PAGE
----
Use this URL to cite or link to this record in EThOS: http://ethos.bl.uk/OrderDetails.do?uin=uk.bl.ethos.628323
Title: The neurobiology of reward processing in adolescence
Author: Nymberg, Charlotte
Awarding Body: King's College London (University of London)
Current Institution: King's College London (University of London)
Date of Award: 2013
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Abstract:
Adolescence represents a time in development when the reward system undergoes substantial changes. Several studies suggest differences in reward processing amongst adolescents compared to adults and children. Abnormalities in reward processing also underlie many psychiatric disorders, such as attention deficit hyperactivity disorder (ADHD). The present research has the following objectives: 1) to investigate normal reward processing during reward anticipation and reward feedback in a large population based cohort of old adolescents. 2) to explore gender differences in reward processing and determine whether the association between reward processing and ADHD symptoms differs between boys and girls. 3) to determine whether the X-linked gene Monoamine Oxidase A (MAOA) is associated with ventral striatal brain activation during reward anticipation and 4) to investigate whether MAOA stratifies the relationship between ventral striatal activation and ADHD symptoms in boys. Objectives 1 and 2 were explored using the full IMAGEN dataset (n > 1200 adolescent), objective 3 was addressed using the first wave of IMAGEN, including both boys and girls (n = 411 adolescents) whereas objective 4 was investigated using only boys from the first wave (n = 190 adolescents). The results from random effects analyses and region of interest analyses suggested robust activation patterns during reward anticipation and feedback, particularly in the ventral striatum (VS) and orbitofrontal cortex. Gender differences were prominent during both phases of reward processing with boys showing significantly higher activation of a number of regions, including the VS, relative to girls. We also found that the X-linked gene MAOA significantly affected VS activation in boys, but not in girls. This gene also stratified the frequently reported relationship between VS activation and ADHD symptoms in adolescent boys.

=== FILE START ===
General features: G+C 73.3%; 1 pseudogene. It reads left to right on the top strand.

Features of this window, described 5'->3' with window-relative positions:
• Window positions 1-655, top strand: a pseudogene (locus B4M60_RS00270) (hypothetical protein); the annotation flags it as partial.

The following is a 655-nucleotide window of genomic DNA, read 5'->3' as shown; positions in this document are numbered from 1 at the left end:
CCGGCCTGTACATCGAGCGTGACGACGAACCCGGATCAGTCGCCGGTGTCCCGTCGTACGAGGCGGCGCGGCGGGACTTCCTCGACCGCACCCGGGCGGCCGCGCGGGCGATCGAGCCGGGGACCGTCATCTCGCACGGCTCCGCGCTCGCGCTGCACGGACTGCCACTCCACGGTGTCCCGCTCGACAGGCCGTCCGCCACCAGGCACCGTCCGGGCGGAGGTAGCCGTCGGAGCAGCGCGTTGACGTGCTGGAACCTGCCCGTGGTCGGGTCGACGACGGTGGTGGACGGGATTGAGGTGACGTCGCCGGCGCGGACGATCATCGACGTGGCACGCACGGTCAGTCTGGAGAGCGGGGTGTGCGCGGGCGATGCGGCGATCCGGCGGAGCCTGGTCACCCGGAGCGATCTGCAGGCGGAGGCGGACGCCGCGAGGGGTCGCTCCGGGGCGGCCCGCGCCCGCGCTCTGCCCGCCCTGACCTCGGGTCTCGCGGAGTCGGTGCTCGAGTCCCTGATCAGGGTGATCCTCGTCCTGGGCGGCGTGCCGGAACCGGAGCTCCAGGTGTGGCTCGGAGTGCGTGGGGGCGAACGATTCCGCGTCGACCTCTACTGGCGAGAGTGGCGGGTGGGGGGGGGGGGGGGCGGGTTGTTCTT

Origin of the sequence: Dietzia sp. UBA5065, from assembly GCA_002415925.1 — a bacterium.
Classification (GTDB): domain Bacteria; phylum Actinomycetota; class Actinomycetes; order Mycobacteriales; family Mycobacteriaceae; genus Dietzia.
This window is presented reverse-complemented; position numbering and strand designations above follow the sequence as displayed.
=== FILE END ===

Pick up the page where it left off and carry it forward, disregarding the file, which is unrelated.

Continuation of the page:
Supervisor: Not available Sponsor: Not available
Qualification Name: Thesis (Ph.D.) Qualification Level: Doctoral
EThOS ID: uk.bl.ethos.628323  DOI: Not available
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